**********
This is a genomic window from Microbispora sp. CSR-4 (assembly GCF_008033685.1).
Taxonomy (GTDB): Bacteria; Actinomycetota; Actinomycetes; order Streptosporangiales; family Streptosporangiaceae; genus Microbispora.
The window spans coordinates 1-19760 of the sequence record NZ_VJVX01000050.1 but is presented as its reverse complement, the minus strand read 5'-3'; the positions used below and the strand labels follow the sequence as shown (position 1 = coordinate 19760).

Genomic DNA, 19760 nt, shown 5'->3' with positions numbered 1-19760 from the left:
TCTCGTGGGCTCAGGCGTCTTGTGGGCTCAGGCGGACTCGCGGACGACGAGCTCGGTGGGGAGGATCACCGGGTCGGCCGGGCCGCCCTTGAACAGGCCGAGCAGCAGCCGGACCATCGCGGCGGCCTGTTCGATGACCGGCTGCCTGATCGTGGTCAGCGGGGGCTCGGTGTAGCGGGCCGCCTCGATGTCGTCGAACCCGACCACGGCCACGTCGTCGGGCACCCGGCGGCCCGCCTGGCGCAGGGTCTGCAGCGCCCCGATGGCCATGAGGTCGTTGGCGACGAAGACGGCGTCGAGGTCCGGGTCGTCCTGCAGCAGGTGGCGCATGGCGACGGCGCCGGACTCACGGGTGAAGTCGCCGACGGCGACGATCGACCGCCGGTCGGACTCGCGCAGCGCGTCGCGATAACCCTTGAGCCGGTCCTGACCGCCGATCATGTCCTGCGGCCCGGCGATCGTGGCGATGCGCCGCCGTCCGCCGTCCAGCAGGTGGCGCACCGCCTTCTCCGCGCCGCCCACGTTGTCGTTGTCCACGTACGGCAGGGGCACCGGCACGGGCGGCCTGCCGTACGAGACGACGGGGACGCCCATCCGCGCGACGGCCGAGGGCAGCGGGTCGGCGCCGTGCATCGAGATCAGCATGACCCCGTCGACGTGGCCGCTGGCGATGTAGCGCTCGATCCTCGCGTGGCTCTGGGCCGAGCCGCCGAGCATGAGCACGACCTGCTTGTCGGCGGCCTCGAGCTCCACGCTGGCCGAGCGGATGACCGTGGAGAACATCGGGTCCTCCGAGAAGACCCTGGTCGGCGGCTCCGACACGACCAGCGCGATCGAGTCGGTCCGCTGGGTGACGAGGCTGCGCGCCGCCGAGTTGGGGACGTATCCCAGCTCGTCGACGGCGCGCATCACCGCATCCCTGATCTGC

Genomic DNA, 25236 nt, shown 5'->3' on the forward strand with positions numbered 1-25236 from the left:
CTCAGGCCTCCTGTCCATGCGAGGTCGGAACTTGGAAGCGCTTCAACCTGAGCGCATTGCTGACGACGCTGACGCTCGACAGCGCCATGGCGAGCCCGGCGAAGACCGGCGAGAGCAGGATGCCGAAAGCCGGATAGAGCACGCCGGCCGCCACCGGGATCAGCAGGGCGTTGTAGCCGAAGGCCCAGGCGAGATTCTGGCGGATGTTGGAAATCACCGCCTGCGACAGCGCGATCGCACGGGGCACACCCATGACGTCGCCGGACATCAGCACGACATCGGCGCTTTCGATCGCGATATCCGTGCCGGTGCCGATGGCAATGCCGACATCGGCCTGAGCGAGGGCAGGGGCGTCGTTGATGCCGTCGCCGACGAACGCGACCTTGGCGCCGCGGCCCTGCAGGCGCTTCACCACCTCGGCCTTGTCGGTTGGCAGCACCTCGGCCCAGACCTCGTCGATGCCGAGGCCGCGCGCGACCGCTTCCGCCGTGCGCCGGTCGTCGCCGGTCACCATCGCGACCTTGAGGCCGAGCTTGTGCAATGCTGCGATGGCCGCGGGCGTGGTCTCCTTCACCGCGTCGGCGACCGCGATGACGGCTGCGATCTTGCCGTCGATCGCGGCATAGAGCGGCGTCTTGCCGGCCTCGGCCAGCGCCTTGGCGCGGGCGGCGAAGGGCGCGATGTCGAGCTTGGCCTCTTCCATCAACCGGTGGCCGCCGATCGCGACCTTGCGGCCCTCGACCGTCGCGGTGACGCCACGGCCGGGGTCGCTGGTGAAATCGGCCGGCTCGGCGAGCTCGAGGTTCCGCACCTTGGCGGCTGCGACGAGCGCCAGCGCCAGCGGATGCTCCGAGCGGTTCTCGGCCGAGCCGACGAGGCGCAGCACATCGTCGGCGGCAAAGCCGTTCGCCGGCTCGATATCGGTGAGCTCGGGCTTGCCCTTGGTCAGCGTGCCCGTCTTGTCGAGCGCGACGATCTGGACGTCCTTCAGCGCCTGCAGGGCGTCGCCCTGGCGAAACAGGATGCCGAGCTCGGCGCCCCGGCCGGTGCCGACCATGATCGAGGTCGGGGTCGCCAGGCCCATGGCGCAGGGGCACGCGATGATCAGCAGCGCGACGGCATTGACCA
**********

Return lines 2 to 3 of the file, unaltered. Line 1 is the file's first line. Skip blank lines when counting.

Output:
Taxonomy (GTDB): Bacteria; Actinomycetota; Actinomycetes; order Streptosporangiales; family Streptosporangiaceae; genus Microbispora.
The window spans coordinates 1-19760 of the sequence record NZ_VJVX01000050.1 but is presented as its reverse complement, the minus strand read 5'-3'; the positions used below and the strand labels follow the sequence as shown (position 1 = coordinate 19760).